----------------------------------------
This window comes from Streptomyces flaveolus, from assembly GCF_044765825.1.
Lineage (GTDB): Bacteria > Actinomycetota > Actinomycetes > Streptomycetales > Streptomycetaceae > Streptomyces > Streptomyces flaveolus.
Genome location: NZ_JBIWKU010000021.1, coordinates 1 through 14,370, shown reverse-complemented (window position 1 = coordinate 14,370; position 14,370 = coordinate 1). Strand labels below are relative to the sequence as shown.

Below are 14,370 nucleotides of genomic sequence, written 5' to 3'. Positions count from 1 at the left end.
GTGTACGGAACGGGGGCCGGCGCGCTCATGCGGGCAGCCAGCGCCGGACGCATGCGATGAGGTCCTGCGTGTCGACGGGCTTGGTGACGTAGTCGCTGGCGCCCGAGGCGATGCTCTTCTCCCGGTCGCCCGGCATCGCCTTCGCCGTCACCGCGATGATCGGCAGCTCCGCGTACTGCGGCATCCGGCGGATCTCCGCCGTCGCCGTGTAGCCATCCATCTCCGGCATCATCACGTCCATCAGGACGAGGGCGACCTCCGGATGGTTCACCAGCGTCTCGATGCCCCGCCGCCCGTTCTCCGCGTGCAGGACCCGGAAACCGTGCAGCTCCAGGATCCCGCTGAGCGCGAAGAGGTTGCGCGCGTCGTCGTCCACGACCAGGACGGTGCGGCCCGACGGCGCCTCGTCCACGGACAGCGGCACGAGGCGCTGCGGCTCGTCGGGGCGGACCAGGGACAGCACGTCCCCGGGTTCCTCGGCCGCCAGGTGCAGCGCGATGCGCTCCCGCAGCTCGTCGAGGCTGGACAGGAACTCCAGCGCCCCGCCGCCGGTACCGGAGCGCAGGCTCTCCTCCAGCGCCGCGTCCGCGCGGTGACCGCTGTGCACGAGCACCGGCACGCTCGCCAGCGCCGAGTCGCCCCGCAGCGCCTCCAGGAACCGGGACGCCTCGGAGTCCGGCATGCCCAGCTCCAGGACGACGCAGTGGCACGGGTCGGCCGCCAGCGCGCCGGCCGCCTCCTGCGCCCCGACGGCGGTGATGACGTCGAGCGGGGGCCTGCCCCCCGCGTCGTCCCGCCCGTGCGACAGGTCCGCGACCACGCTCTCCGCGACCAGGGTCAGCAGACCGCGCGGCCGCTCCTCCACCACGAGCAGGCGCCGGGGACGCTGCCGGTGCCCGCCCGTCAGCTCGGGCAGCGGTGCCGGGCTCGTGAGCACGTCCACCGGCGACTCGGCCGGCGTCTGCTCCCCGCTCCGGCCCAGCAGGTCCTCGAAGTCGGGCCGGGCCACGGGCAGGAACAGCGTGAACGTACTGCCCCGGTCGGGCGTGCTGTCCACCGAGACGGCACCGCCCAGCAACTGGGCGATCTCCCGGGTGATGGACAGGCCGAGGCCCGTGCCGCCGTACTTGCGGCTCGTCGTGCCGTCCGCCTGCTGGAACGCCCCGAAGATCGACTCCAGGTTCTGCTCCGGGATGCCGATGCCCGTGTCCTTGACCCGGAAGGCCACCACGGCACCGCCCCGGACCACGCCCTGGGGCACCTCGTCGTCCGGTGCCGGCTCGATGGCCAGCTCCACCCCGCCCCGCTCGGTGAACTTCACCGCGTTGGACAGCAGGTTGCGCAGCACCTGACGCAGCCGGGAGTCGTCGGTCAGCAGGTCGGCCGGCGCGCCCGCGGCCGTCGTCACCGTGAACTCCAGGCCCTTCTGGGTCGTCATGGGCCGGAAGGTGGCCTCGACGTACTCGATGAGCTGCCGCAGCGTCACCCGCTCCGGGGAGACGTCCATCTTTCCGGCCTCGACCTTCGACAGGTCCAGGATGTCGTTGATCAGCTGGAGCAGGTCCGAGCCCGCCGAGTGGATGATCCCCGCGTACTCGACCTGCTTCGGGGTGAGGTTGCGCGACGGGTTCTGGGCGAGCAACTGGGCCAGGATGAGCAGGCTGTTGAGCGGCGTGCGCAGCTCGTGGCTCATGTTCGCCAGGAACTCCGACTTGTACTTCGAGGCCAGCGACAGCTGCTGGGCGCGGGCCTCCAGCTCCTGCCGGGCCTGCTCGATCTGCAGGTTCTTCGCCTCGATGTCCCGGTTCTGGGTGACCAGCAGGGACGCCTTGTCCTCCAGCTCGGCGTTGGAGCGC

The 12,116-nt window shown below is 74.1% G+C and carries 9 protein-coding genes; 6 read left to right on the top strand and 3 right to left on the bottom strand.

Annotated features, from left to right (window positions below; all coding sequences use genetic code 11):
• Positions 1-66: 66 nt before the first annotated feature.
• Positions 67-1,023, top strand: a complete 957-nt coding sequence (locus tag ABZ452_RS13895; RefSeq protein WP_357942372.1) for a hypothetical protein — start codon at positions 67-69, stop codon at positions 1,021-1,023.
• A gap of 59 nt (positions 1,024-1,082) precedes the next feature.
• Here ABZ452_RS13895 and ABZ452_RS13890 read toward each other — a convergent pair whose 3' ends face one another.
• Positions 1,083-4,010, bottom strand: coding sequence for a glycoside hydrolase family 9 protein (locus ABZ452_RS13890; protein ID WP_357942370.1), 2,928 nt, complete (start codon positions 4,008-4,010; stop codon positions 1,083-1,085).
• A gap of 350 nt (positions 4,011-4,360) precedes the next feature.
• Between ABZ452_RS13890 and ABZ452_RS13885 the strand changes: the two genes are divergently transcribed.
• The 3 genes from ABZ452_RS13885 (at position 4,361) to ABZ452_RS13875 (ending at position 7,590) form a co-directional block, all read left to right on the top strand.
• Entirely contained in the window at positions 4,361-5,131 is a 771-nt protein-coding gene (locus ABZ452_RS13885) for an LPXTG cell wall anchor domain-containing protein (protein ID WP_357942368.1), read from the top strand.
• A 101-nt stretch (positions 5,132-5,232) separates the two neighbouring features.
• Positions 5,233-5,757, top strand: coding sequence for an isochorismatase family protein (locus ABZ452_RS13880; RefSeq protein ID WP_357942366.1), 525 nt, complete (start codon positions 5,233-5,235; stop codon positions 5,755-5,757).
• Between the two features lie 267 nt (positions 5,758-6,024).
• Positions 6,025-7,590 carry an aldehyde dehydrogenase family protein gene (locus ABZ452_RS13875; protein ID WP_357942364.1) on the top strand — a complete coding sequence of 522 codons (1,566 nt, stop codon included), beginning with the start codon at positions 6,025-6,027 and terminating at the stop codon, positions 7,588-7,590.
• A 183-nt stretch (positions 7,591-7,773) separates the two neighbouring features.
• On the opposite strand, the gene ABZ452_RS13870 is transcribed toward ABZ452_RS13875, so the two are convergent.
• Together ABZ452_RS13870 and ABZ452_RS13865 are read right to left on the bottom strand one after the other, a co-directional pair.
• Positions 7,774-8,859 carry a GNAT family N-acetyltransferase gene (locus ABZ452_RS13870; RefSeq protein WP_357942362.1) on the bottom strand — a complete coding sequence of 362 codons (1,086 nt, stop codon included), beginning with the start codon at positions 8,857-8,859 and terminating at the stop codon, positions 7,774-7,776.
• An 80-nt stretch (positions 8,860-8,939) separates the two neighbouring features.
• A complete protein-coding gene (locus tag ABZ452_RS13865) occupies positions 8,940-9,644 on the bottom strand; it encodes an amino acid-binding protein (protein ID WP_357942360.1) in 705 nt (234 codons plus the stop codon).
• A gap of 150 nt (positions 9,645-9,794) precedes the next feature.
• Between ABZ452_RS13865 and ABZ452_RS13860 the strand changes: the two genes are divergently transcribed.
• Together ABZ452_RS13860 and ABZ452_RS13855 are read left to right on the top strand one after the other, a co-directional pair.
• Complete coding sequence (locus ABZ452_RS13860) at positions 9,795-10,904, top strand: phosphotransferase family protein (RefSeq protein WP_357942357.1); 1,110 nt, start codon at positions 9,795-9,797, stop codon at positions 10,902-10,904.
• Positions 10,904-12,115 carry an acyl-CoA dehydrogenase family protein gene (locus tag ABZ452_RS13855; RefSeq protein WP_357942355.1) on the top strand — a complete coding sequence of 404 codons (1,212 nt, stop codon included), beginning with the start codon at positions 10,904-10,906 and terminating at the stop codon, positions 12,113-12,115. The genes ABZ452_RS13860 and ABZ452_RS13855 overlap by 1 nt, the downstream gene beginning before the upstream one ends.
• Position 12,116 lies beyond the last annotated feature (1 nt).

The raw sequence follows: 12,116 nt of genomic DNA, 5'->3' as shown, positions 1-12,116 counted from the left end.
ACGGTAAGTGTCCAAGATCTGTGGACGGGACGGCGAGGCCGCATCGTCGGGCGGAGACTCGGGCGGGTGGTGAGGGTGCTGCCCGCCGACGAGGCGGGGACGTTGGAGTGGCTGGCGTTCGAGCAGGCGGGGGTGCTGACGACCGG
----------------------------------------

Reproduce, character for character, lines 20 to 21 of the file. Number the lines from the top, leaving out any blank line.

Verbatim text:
• Positions 6,025-7,590 carry an aldehyde dehydrogenase family protein gene (locus ABZ452_RS13875; protein ID WP_357942364.1) on the top strand — a complete coding sequence of 522 codons (1,566 nt, stop codon included), beginning with the start codon at positions 6,025-6,027 and terminating at the stop codon, positions 7,588-7,590.
• A 183-nt stretch (positions 7,591-7,773) separates the two neighbouring features.